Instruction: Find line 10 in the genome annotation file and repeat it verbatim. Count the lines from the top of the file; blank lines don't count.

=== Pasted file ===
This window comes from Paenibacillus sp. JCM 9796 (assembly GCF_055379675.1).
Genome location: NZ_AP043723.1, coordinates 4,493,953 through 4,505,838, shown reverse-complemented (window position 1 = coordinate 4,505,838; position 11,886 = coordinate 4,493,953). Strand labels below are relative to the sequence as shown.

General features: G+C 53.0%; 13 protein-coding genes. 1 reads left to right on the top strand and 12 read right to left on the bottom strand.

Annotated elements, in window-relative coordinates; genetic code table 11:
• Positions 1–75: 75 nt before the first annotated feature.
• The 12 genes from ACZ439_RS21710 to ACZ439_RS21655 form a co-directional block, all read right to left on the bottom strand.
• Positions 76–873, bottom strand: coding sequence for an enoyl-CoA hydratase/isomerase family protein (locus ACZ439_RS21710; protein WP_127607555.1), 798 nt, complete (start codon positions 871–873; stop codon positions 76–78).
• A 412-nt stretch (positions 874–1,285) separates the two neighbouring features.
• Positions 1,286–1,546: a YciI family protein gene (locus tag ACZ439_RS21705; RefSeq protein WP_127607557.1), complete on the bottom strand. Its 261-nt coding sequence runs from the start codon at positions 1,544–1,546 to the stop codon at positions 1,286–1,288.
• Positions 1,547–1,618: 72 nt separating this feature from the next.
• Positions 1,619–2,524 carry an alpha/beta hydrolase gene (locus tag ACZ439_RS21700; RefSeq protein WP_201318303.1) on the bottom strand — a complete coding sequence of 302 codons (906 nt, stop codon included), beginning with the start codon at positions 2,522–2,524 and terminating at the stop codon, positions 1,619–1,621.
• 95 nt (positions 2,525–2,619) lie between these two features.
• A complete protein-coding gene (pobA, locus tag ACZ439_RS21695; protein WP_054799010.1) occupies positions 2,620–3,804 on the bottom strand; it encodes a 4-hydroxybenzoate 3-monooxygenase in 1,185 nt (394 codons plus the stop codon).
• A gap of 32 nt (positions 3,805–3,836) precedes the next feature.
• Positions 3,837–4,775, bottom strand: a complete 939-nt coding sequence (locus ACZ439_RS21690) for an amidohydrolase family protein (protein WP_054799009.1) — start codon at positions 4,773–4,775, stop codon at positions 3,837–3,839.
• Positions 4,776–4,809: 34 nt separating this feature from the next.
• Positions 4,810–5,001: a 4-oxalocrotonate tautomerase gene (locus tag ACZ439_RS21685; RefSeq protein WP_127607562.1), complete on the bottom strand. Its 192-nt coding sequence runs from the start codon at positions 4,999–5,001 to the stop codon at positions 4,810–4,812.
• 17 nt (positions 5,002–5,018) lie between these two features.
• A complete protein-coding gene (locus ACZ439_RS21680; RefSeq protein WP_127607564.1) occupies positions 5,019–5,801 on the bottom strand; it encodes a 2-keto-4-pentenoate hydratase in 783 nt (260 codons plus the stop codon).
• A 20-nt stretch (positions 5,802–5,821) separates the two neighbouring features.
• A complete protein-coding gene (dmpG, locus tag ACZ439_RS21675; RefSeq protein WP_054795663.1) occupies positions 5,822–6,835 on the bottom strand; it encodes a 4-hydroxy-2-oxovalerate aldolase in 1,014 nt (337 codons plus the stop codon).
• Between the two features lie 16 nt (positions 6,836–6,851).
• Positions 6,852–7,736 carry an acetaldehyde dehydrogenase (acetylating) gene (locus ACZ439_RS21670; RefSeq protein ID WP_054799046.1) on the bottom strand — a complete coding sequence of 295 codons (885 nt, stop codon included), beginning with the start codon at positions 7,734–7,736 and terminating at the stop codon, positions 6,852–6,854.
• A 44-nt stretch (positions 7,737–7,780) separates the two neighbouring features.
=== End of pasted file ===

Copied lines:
• Positions 1,547–1,618: 72 nt separating this feature from the next.